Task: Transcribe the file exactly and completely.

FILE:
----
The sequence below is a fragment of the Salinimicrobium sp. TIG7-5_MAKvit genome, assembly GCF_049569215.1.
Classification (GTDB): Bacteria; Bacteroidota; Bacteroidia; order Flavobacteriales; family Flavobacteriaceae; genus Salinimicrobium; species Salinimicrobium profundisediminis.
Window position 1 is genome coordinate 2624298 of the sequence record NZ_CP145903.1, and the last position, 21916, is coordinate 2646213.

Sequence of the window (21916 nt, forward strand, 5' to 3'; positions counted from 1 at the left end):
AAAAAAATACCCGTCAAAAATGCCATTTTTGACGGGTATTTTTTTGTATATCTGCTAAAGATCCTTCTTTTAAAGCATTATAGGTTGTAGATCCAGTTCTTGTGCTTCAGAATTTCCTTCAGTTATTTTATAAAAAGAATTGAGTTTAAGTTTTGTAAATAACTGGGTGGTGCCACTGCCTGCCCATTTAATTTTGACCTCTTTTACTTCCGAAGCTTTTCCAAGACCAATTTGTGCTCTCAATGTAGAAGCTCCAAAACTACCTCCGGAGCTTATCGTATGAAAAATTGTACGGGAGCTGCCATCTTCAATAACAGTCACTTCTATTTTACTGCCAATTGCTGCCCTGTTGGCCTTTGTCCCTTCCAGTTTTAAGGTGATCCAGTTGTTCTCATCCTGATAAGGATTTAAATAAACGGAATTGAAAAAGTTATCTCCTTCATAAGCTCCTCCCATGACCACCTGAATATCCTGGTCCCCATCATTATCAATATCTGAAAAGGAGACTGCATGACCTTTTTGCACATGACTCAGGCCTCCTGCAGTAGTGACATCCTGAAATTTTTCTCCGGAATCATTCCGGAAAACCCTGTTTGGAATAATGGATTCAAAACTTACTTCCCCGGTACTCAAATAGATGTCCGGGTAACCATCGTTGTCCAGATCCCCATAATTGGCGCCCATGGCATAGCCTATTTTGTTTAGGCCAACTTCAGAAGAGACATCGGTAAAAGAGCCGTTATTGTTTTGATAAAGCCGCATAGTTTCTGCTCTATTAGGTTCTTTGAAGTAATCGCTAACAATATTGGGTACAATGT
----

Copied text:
The sequence below is a fragment of the Salinimicrobium sp. TIG7-5_MAKvit genome, assembly GCF_049569215.1.
Classification (GTDB): Bacteria; Bacteroidota; Bacteroidia; order Flavobacteriales; family Flavobacteriaceae; genus Salinimicrobium; species Salinimicrobium profundisediminis.
Window position 1 is genome coordinate 2624298 of the sequence record NZ_CP145903.1, and the last position, 21916, is coordinate 2646213.

Sequence of the window (21916 nt, forward strand, 5' to 3'; positions counted from 1 at the left end):
AAAAAAATACCCGTCAAAAATGCCATTTTTGACGGGTATTTTTTTGTATATCTGCTAAAGATCCTTCTTTTAAAGCATTATAGGTTGTAGATCCAGTTCTTGTGCTTCAGAATTTCCTTCAGTTATTTTATAAAAAGAATTGAGTTTAAGTTTTGTAAATAACTGGGTGGTGCCACTGCCTGCCCATTTAATTTTGACCTCTTTTACTTCCGAAGCTTTTCCAAGACCAATTTGTGCTCTCAATGTAGAAGCTCCAAAACTACCTCCGGAGCTTATCGTATGAAAAATTGTACGGGAGCTGCCATCTTCAATAACAGTCACTTCTATTTTACTGCCAATTGCTGCCCTGTTGGCCTTTGTCCCTTCCAGTTTTAAGGTGATCCAGTTGTTCTCATCCTGATAAGGATTTAAATAAACGGAATTGAAAAAGTTATCTCCTTCATAAGCTCCTCCCATGACCACCTGAATATCCTGGTCCCCATCATTATCAATATCTGAAAAGGAGACTGCATGACCTTTTTGCACATGACTCAGGCCTCCTGCAGTAGTGACATCCTGAAATTTTTCTCCGGAATCATTCCGGAAAACCCTGTTTGGAATAATGGATTCAAAACTTACTTCCCCGGTACTCAAATAGATGTCCGGGTAACCATCGTTGTCCAGATCCCCATAATTGGCGCCCATGGCATAGCCTATTTTGTTTAGGCCAACTTCAGAAGAGACATCGGTAAAAGAGCCGTTATTGTTTTGATAAAGCCGCATAGTTTCTGCTCTATTAGGTTCTTTGAAGTAATCGCTAACAATATTGGGTACAATGT